Momentum
Kelsie C.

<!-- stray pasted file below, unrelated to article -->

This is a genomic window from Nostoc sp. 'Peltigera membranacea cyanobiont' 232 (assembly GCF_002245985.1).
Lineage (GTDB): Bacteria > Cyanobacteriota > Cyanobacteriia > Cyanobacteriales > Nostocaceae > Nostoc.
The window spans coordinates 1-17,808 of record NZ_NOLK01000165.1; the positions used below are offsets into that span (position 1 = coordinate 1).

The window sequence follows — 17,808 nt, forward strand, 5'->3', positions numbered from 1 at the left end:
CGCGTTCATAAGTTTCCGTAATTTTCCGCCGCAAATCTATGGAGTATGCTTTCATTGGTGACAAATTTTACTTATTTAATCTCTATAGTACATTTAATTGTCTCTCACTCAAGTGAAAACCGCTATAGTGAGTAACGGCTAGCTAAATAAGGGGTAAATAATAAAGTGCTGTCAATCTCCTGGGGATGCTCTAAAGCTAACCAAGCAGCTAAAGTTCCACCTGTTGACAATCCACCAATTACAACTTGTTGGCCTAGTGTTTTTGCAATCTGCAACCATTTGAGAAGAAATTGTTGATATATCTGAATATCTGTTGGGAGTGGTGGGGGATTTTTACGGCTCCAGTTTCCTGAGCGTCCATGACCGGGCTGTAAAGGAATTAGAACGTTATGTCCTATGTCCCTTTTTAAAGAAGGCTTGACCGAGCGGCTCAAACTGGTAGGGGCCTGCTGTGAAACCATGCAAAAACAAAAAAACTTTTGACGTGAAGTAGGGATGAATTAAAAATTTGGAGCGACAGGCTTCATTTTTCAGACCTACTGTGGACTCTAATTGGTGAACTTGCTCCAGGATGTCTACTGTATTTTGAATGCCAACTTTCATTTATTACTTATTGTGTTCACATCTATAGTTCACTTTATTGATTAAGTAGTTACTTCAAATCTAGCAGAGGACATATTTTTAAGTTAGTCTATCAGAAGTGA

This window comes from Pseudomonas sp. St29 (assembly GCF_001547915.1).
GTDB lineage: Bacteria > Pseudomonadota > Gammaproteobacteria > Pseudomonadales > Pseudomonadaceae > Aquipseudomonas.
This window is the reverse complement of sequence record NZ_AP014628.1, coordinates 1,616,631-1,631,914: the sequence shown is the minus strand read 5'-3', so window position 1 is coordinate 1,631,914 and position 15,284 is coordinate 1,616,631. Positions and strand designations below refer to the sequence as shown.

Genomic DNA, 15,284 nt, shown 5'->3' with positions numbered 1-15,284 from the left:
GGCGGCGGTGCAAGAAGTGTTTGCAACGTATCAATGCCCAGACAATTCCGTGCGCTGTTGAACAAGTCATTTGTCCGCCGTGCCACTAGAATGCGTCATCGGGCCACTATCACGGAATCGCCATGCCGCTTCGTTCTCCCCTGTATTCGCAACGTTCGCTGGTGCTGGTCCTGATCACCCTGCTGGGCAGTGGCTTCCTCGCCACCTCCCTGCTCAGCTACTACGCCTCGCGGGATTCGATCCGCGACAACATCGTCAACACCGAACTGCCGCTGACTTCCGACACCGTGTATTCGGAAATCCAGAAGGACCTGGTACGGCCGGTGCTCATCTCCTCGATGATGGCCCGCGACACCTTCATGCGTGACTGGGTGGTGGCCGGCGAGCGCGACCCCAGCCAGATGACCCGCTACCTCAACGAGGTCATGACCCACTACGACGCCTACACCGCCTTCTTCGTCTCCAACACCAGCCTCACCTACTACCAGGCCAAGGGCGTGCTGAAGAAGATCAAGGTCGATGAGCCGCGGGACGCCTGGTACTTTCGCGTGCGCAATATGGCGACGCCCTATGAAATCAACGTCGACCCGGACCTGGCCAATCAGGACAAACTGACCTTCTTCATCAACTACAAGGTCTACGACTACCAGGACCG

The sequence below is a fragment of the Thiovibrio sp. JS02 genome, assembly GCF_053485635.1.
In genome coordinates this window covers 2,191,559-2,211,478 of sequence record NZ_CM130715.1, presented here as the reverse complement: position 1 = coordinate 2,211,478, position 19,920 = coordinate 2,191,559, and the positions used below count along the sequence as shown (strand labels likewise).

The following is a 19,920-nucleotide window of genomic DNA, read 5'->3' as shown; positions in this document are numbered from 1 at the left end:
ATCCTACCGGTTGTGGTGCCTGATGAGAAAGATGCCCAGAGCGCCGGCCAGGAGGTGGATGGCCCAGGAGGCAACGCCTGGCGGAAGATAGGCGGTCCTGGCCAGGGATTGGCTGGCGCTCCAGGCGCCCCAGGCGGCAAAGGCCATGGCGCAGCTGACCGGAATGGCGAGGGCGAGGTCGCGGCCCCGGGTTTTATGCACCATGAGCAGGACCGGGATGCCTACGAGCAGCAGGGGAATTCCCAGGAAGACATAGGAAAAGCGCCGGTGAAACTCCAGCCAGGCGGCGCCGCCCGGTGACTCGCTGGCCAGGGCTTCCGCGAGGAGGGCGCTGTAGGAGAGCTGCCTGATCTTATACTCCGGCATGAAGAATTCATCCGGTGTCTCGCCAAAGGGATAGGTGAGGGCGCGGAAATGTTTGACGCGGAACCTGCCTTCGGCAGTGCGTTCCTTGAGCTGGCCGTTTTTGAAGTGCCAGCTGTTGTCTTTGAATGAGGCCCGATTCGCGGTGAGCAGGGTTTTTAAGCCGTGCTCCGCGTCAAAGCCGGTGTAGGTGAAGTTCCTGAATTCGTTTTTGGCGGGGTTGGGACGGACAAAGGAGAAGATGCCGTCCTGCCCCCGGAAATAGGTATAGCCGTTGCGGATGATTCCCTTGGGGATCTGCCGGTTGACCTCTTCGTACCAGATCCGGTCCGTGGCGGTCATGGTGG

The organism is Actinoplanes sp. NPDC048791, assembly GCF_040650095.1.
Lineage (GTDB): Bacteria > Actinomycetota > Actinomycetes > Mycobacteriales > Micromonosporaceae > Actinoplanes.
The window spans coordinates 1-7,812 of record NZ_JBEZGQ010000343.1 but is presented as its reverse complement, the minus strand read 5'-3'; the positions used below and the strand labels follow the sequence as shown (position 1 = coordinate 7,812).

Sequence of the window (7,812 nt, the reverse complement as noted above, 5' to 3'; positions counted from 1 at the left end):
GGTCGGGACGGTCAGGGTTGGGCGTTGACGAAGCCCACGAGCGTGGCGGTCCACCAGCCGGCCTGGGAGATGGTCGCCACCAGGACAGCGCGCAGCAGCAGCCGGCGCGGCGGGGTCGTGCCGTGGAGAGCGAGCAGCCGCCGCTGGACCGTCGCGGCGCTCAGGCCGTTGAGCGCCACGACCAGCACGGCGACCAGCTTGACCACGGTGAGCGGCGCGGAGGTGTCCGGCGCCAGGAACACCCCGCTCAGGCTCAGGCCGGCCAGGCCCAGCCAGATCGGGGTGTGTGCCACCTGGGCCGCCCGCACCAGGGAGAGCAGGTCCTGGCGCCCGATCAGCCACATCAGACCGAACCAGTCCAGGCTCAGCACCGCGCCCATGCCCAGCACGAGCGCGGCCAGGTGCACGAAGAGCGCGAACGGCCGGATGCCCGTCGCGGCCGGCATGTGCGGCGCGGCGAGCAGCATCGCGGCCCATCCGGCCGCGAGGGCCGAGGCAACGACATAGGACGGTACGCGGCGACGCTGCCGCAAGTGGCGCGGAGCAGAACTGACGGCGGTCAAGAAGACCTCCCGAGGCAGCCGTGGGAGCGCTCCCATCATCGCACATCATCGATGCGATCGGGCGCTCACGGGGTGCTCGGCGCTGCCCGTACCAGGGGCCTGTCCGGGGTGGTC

Momentum is the quantity of motion of a moving body, measured as a product of its mass and velocity. The law of conservation of momentum tells us that you can't just lose momentum - it has to go somewhere. The formula for momentum is p=mv, where p is momentum, m is mass in kg, and v is velocity in m/s. P represents momentum because the word "impetus" formally in place of "momentum" comes from the latin, "petere," to go towards or rush upon. A heavy moving van and a motorcycle could have the same momentum if the motorcycle is going fast and the van is going slow. If the van weighs ten times as much as the motorcycle, and is driving 5 mph it would have the same momentum as the motorcycle driving 50 mph. In an elastic collision no kinetic energy is lost. All of that energy is still in the object, so we say that energy was conserved. In an inelastic collision, some of the energy will be lost to heat or sound or light or some other energy. The thing to remember is that the total energy didn't change, but some of it escaped into the air, ground, etc. Throwing a piece of clay to the ground would be an example of an inelastic collision, because the clay would be losing momentum to heat energy and sound engery. Angular momentum is the quantity of rotation of a body, which is the product of its moment of inertia and its angular velocity. Angular momentum happens in space all the time because in space, nebulae, stars, black holes, and plantes all have angular momentum, and they all spin around. #momentum #kettner #tackk